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How Long Does Blood Testing Take?
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I had blood drawn two weeks ago today. No word yet from my doctor. How long do these tests take to come back with some kind of result? I sent one email two days ago asking for an update, but no response...

Darn it! I want to know!

The doc told me she thought we'd know something by the next week, but now it's been two weeks. I couldn't stand how I was feeling so I quit the gluten again. I won't go back on it. So if this is negative I can send off for some Enterolab testing, but it would sure be nice to know before I spend the money myself.

I had the TTg IgA done only. Now I know I should have gone in better informed and asked for at least a total IgA as well.

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I had blood drawn two weeks ago today. No word yet from my doctor. How long do these tests take to come back with some kind of result? I sent one email two days ago asking for an update, but no response...

Darn it! I want to know!

The doc told me she thought we'd know something by the next week, but now it's been two weeks. I couldn't stand how I was feeling so I quit the gluten again. I won't go back on it. So if this is negative I can send off for some Enterolab testing, but it would sure be nice to know before I spend the money myself.

I had the TTg IgA done only. Now I know I should have gone in better informed and asked for at least a total IgA as well.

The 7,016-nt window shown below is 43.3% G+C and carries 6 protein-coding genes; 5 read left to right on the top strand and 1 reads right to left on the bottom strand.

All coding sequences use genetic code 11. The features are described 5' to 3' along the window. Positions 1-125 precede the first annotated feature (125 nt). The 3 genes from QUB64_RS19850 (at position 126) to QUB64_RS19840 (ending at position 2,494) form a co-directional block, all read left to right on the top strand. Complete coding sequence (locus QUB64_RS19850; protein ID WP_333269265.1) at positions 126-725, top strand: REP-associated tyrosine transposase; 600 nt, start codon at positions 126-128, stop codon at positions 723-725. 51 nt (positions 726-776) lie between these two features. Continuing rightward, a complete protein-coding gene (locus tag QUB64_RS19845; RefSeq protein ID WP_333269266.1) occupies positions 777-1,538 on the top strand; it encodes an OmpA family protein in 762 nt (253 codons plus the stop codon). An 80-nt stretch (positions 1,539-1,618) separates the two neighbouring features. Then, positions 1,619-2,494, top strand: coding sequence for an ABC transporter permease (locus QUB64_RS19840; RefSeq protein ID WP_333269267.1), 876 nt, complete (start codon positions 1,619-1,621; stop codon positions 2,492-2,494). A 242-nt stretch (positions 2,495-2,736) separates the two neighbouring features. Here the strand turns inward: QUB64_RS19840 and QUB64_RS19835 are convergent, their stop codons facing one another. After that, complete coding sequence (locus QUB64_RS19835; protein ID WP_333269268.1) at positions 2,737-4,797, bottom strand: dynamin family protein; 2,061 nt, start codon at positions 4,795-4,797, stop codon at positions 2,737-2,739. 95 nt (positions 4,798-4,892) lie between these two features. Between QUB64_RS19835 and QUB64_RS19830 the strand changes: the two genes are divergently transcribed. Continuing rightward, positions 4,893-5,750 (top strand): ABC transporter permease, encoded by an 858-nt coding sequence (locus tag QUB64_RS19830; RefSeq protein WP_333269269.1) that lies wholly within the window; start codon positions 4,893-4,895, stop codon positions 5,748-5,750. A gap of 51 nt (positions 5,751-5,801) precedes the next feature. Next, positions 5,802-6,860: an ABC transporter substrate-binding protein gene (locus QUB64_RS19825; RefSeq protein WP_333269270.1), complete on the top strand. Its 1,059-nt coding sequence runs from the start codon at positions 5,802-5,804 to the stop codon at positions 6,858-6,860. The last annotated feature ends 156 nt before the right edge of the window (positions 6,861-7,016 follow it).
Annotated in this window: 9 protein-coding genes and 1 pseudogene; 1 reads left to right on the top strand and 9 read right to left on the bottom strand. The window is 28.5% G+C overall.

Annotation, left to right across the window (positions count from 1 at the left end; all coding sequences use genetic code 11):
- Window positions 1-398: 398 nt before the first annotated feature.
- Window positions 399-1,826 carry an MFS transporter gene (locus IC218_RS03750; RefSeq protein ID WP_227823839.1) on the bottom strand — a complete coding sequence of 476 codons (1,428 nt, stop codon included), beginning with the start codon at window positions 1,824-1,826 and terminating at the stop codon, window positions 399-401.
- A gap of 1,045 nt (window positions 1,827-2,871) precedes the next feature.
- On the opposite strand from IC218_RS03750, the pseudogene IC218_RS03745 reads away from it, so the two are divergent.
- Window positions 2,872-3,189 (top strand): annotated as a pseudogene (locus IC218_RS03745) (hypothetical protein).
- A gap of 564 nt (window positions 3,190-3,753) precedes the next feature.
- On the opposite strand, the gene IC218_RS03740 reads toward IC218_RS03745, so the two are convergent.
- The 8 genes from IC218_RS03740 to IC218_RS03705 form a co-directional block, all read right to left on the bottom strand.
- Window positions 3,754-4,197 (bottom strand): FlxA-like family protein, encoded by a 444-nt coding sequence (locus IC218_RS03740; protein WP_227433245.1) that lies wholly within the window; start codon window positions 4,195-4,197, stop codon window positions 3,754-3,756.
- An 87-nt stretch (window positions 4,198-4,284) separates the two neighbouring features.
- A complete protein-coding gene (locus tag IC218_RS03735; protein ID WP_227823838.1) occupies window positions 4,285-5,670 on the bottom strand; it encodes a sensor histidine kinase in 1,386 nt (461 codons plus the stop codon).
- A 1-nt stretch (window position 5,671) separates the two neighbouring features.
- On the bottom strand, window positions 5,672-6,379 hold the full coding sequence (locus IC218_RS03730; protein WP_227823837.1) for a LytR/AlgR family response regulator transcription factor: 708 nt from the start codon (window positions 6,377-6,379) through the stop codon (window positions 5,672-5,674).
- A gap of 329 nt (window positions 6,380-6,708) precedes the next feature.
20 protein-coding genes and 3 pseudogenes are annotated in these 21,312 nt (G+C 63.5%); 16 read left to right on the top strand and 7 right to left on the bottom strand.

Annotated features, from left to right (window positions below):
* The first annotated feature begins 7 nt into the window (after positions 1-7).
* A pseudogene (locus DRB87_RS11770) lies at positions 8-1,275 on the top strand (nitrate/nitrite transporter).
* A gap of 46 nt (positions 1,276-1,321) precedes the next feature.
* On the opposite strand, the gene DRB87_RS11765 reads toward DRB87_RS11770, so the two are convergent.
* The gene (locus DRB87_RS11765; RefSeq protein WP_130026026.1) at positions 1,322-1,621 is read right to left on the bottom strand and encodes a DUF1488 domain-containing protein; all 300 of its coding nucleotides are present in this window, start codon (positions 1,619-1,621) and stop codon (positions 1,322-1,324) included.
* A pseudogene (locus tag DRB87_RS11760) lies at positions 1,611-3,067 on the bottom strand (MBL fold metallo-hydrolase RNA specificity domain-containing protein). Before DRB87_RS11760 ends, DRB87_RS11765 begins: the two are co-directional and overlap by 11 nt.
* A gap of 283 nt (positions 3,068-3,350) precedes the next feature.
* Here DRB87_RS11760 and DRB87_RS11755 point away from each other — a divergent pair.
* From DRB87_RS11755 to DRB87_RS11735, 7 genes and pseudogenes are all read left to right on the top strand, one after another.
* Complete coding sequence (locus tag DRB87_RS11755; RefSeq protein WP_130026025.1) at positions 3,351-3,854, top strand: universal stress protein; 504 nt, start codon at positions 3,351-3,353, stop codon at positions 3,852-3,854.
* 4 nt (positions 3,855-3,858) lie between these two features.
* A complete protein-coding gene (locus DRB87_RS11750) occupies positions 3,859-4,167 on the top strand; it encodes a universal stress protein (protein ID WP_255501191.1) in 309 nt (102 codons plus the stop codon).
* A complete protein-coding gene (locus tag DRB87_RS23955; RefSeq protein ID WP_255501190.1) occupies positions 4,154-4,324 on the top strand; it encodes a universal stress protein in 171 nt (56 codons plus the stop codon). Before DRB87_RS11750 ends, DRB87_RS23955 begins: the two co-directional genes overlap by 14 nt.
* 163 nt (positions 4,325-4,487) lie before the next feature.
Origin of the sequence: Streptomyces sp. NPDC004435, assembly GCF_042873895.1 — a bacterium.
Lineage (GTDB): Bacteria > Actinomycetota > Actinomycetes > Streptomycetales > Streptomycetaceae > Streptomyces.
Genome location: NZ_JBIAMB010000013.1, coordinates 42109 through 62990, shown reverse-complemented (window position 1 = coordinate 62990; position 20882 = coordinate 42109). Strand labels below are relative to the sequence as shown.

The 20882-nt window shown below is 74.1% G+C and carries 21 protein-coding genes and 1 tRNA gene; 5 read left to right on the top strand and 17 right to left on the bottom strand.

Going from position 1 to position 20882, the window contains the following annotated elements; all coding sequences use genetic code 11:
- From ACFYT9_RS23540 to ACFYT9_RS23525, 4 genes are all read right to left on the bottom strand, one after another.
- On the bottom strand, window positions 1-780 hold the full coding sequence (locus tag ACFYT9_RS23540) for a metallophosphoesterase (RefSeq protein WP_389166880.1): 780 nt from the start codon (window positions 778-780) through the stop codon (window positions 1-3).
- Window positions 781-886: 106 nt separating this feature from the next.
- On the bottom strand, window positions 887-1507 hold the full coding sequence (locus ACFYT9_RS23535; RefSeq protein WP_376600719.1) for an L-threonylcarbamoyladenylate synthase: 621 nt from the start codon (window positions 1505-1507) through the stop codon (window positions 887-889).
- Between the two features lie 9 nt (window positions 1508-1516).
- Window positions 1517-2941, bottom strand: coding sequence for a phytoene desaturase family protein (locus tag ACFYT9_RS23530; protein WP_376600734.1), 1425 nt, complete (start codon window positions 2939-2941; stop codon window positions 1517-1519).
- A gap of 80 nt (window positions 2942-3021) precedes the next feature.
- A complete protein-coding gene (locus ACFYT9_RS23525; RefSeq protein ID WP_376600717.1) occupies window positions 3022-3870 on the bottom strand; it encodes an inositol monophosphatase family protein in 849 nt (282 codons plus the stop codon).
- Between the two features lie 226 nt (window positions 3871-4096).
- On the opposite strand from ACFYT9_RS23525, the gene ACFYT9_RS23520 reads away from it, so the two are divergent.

It only took 3 days for my blood work to come back but my doctor rushed it because I was so sick. Different labs have different processing times but you should definitely have had results by now, especially since you have contacted them. I am afraid, though, that the one test they did is not going to be enough. A FULL Celiac panel needs to be done because sometimes one test will read normal and others will be off. You just cannot diagnose celiac disease with the tTg alone. Plus, an elevated tTg is indicative of other autoimmune problems so if the other tests in the panel are not done, and the tTg comes back elevated, it could be something else besides celiac disease, like Hashimoto's thyroiditis, for one. The other tests in the panel will show more specificity.

My husband's doctor is pulling the same crap with us and I am starting to become a jerk about it. It's pretty pathetic when you have to tell a doctor how to do his job correctly! :angry: If your tTg comes back in the normal range, your doctor will tell you that you don't have celiac disease and that may not be true.

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Yes, I requested a full celiac panel, but apparently this particular lab will run these tests individually, perhaps to keep costs down. So she ordered only the one test. She told me we'd run this one and see what the results are and go from there. I went in there asking for an endoscopy, and she didn't believe I knew what it entailed! I wanted a doctor's answer in order to convince the rest of my family. I already know I can't tolerate it anymore, and I couldn't keep poisoning myself waiting for test results which have taken a lot longer than I thought they would anyway.